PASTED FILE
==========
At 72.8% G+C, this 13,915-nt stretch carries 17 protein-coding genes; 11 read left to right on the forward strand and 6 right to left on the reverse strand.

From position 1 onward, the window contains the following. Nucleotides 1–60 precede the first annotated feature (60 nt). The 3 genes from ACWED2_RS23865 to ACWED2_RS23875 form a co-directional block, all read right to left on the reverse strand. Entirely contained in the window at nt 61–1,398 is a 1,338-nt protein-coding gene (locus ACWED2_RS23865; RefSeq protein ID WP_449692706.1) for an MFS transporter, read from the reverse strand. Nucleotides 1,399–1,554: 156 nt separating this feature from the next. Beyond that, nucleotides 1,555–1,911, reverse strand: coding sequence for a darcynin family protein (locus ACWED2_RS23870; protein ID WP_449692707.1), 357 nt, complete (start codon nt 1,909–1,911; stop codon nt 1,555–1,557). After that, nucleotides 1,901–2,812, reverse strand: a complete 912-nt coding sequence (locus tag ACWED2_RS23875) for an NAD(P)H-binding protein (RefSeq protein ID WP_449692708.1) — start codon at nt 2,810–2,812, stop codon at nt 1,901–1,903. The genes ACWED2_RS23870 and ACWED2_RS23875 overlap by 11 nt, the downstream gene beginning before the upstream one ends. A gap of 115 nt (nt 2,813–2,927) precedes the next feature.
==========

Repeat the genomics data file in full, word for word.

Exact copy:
At 72.8% G+C, this 13,915-nt stretch carries 17 protein-coding genes; 11 read left to right on the forward strand and 6 right to left on the reverse strand.

From position 1 onward, the window contains the following. Nucleotides 1–60 precede the first annotated feature (60 nt). The 3 genes from ACWED2_RS23865 to ACWED2_RS23875 form a co-directional block, all read right to left on the reverse strand. Entirely contained in the window at nt 61–1,398 is a 1,338-nt protein-coding gene (locus ACWED2_RS23865; RefSeq protein ID WP_449692706.1) for an MFS transporter, read from the reverse strand. Nucleotides 1,399–1,554: 156 nt separating this feature from the next. Beyond that, nucleotides 1,555–1,911, reverse strand: coding sequence for a darcynin family protein (locus ACWED2_RS23870; protein ID WP_449692707.1), 357 nt, complete (start codon nt 1,909–1,911; stop codon nt 1,555–1,557). After that, nucleotides 1,901–2,812, reverse strand: a complete 912-nt coding sequence (locus tag ACWED2_RS23875) for an NAD(P)H-binding protein (RefSeq protein ID WP_449692708.1) — start codon at nt 2,810–2,812, stop codon at nt 1,901–1,903. The genes ACWED2_RS23870 and ACWED2_RS23875 overlap by 11 nt, the downstream gene beginning before the upstream one ends. A gap of 115 nt (nt 2,813–2,927) precedes the next feature.